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Help murder hunt: British Muslims BRITAIN TRACKS ‘POSH TALK’...‘JOHN-PAUL-RINGO’ IN ‘JIHAD COOL’

WASHINGTON, Aug 21, (Agencies): American warplanes have bombed Islamist militants in northern Iraq near the Mosul dam, the US military’s Central Command said on Thursday, in the latest air attack on the extremists. “US military forces continued to attack ISIL (Islamic State) terrorists in support of Iraqi Security Force operations, using fighter and attack aircraft to conduct six airstrikes in the vicinity of the Mosul Dam,” it said in a statement. The air raids were carried out over the last 24 hours, a US defense official, who spoke on condition of anonymity, told AFP. The air attacks come after President Barack Obama called for decisive international action against the “cancer” of jihadist extremism in Iraq and Syria.

The latest strikes destroyed or damaged three Humvee armored vehicles, another vehicle, and “multiple” homemade bomb “emplacements,” Central Command said. The US military has conducted 90 air strikes in Iraq since August 8, including the latest bombing raids. Of those 90 operations, 57 have been in support of Iraqi government forces near the Mosul dam, it said. Obama approved the air raids amid rising alarm over the threat posed by the Islamist militants who have seized territory to the north and west of Baghdad.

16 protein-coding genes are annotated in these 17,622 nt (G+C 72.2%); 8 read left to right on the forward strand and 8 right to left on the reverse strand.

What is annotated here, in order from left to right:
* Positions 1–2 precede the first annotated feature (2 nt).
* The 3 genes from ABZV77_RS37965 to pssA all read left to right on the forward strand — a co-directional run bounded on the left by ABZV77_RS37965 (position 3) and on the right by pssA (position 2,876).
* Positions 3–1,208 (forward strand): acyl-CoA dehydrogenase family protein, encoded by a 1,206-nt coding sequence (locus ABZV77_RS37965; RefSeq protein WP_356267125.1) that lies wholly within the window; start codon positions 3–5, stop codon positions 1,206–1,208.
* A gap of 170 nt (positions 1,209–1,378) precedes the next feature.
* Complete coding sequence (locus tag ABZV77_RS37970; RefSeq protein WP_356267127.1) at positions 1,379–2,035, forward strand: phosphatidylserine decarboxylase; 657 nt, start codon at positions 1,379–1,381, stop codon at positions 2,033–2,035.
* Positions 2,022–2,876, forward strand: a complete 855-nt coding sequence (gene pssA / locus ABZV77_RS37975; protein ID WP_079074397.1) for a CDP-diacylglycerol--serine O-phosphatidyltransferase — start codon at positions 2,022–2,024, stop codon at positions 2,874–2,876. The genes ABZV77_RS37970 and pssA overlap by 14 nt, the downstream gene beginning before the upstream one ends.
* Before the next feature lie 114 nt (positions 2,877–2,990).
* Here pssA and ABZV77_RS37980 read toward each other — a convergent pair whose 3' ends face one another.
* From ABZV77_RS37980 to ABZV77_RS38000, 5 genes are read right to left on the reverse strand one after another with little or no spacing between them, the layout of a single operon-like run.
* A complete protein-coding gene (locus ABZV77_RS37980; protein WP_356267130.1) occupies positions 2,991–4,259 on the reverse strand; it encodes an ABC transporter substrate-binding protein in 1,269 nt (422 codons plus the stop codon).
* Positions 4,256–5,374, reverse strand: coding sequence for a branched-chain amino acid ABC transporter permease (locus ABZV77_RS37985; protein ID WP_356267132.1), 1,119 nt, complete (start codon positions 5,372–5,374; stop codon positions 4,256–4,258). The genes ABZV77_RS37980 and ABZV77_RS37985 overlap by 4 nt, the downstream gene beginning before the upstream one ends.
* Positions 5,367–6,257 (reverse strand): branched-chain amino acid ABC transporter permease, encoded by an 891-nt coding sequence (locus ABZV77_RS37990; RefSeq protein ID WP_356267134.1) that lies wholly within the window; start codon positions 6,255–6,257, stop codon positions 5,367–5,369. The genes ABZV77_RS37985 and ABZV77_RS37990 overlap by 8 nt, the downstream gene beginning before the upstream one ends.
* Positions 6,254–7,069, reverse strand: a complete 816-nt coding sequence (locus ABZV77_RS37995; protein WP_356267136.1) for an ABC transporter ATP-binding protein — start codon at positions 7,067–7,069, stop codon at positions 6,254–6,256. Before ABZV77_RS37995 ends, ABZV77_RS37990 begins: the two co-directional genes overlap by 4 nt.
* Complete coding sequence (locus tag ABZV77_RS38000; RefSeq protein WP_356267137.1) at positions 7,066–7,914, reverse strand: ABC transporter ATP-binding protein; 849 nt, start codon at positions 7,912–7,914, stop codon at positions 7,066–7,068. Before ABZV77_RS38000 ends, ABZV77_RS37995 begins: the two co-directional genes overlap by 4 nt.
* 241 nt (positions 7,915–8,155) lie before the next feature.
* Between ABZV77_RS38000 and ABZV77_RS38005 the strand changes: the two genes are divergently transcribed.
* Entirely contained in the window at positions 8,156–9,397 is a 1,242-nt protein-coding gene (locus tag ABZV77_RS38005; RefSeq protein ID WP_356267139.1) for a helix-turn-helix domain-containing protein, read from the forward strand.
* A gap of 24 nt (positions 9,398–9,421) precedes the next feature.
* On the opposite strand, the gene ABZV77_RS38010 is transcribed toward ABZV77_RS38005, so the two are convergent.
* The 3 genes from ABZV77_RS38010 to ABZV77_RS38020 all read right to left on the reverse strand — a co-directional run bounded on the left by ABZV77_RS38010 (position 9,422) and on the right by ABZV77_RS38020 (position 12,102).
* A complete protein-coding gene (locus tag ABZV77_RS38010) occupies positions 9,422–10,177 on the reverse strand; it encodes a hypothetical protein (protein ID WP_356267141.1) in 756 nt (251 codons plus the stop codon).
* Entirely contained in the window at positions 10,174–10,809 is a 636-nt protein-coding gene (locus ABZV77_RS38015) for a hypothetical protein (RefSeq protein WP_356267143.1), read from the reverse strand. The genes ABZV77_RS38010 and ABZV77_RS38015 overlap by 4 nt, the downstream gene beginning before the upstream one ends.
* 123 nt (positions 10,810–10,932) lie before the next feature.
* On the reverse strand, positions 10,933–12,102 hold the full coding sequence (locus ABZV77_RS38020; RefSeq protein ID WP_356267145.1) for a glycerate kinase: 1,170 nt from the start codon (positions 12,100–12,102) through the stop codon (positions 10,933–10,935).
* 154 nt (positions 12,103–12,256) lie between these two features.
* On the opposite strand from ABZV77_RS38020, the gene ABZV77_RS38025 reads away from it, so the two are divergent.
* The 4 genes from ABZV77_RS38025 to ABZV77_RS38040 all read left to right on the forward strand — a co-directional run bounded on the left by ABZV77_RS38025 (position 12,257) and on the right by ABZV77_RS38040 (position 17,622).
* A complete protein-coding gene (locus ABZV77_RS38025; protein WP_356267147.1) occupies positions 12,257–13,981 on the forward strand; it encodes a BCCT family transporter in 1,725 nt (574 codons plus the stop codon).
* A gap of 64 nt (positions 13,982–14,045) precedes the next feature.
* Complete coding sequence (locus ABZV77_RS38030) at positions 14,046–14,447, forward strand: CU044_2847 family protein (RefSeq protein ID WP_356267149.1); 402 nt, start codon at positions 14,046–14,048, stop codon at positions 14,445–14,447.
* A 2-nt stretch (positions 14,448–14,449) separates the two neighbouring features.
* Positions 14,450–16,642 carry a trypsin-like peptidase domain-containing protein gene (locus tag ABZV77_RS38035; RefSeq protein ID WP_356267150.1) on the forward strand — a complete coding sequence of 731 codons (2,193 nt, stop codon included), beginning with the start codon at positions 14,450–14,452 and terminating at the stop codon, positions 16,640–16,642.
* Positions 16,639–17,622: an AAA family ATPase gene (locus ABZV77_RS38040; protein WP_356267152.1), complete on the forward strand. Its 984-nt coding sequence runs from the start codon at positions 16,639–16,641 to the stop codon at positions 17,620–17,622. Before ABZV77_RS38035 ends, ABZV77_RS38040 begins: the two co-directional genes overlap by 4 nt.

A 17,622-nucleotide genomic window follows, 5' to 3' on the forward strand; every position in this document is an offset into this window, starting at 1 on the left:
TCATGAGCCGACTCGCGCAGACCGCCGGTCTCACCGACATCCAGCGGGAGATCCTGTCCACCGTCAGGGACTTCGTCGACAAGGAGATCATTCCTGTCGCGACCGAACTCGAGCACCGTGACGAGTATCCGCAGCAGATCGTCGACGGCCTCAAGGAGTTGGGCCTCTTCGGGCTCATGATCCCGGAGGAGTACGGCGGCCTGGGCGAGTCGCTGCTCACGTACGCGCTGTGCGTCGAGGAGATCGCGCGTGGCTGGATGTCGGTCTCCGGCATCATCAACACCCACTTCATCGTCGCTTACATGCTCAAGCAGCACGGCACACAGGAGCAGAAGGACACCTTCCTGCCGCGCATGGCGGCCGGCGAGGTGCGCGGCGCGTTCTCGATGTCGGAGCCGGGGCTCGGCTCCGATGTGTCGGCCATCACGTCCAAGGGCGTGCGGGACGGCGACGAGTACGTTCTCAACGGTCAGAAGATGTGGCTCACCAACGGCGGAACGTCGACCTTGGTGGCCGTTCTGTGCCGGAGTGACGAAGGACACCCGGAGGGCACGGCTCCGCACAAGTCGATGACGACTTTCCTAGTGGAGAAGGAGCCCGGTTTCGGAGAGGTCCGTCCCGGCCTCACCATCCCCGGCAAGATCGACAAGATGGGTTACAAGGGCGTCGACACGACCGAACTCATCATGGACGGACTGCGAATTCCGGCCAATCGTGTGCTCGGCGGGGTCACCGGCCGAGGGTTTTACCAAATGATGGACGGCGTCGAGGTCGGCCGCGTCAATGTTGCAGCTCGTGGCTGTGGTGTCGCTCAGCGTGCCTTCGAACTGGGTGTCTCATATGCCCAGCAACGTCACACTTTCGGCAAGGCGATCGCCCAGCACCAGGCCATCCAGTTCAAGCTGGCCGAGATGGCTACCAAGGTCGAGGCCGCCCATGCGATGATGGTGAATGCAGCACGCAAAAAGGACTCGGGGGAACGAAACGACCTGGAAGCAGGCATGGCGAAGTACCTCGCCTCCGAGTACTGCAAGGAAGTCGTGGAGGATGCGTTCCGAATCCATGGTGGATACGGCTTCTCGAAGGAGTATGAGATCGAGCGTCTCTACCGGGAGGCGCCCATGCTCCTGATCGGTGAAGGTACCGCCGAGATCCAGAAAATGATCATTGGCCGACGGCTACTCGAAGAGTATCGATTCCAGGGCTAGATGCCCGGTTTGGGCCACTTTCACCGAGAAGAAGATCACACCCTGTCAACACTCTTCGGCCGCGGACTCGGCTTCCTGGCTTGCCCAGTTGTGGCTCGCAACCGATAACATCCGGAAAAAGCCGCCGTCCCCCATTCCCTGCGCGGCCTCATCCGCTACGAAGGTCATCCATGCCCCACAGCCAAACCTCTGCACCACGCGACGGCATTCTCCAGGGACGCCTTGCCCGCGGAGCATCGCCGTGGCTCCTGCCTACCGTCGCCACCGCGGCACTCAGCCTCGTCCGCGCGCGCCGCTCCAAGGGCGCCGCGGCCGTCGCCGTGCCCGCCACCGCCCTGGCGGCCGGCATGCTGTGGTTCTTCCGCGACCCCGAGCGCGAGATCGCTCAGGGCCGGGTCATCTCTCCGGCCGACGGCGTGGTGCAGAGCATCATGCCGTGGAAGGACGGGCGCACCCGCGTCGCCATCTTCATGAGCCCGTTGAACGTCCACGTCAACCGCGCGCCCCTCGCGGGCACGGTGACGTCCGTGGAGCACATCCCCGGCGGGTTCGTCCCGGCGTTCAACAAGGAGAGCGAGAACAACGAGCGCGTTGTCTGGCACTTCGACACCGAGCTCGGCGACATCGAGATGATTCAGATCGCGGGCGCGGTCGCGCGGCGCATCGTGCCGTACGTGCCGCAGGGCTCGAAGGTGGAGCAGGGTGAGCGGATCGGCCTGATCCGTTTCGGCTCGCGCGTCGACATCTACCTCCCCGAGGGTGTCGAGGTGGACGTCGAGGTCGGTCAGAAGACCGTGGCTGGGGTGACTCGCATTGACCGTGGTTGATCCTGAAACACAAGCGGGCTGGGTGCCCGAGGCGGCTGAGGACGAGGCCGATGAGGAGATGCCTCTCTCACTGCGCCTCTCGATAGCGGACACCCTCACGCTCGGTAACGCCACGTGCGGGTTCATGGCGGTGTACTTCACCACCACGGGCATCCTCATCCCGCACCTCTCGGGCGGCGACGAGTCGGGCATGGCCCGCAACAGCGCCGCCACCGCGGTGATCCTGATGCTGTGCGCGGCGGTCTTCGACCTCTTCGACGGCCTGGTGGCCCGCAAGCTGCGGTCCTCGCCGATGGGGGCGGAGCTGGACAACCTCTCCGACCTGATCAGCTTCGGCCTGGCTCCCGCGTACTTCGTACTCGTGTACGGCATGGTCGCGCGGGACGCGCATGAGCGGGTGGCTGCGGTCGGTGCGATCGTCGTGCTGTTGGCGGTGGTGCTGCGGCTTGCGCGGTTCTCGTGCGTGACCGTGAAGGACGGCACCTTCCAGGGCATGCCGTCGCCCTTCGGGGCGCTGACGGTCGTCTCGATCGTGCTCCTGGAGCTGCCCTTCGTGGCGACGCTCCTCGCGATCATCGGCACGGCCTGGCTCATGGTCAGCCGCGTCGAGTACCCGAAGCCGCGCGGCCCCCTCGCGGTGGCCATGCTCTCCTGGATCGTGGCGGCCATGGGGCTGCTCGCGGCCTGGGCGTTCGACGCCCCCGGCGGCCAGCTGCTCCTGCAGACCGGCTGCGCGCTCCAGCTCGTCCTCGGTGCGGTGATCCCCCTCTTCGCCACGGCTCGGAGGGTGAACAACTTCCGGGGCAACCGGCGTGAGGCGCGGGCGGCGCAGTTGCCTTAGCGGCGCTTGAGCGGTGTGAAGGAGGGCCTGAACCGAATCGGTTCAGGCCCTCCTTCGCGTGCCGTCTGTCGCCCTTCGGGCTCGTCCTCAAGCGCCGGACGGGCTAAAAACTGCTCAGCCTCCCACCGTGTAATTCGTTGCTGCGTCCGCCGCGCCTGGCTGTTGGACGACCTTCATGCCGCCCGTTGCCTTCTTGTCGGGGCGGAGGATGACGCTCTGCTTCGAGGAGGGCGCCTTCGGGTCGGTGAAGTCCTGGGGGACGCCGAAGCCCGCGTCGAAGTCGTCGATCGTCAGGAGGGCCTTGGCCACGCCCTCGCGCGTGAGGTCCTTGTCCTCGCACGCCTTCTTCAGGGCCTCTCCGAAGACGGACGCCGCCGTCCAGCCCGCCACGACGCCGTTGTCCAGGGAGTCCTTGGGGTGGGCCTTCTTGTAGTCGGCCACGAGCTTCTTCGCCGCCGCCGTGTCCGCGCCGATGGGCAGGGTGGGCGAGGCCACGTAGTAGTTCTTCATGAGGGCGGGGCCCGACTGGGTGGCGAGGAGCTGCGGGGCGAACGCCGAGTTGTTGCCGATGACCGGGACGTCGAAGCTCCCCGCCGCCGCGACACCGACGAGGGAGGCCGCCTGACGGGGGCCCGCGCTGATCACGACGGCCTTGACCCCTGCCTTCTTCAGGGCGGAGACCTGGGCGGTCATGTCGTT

The air raids coincided with global outrage over the gruesome execution of American reporter James Foley by the Islamic State jihadists, which was revealed in a video Tuesday. US officials acknowledged that American special forces had tried this summer to rescue Foley and other US hostages but the bid failed. Obama on Wednesday said the Islamist extremists had to be defeated. “We will be vigilant and we will be relentless... From governments and peoples across the Middle East, there has to be a common effort to extract this cancer so it does not spread.” American fighter jets and drones continued to pound Islamic State militants in Iraq on Wednesday, and military planners weighed the possibility of sending a small number of additional US troops to Baghdad, US officials said, even as the insurgents threatened to kill a second American captive in retribution for any continued attacks.